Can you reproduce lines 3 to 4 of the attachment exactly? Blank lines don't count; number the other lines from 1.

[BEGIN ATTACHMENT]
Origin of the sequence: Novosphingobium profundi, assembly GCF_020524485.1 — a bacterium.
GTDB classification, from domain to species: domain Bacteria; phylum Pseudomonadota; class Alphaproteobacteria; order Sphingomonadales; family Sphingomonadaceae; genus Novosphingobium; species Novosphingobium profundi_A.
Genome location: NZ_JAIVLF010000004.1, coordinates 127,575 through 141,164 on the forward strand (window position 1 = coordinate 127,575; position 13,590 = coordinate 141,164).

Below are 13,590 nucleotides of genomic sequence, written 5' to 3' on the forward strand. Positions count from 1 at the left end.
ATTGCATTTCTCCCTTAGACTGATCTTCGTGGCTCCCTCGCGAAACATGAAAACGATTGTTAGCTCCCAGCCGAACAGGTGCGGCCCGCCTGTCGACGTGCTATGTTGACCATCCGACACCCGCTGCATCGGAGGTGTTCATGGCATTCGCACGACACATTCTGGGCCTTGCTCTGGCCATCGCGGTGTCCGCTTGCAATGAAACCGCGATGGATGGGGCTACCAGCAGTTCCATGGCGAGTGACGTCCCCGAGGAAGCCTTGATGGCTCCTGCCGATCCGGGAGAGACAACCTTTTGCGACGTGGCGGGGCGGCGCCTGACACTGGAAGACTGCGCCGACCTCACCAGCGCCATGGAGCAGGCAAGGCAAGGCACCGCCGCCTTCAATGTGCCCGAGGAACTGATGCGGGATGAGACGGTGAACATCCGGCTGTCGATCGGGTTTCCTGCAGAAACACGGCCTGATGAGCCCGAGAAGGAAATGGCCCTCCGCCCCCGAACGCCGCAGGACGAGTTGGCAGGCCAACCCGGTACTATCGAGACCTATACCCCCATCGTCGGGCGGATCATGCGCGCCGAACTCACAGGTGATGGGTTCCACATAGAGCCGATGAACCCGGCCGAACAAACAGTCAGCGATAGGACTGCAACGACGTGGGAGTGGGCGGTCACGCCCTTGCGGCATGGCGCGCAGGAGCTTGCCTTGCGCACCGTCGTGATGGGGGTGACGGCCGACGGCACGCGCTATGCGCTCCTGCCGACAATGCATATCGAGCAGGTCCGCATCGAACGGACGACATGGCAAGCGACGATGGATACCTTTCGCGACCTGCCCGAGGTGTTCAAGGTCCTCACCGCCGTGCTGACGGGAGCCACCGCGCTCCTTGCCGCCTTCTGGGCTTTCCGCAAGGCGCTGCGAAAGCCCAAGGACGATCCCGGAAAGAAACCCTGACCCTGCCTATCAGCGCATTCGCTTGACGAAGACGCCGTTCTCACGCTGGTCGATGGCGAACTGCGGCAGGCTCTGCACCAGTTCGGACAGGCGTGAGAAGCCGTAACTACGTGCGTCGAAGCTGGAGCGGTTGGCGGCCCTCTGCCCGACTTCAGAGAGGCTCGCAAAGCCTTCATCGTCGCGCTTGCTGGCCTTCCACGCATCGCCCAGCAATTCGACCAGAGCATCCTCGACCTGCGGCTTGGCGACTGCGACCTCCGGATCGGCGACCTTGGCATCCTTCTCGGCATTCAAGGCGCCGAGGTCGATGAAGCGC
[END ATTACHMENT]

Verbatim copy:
Genome location: NZ_JAIVLF010000004.1, coordinates 127,575 through 141,164 on the forward strand (window position 1 = coordinate 127,575; position 13,590 = coordinate 141,164).

Below are 13,590 nucleotides of genomic sequence, written 5' to 3' on the forward strand. Positions count from 1 at the left end.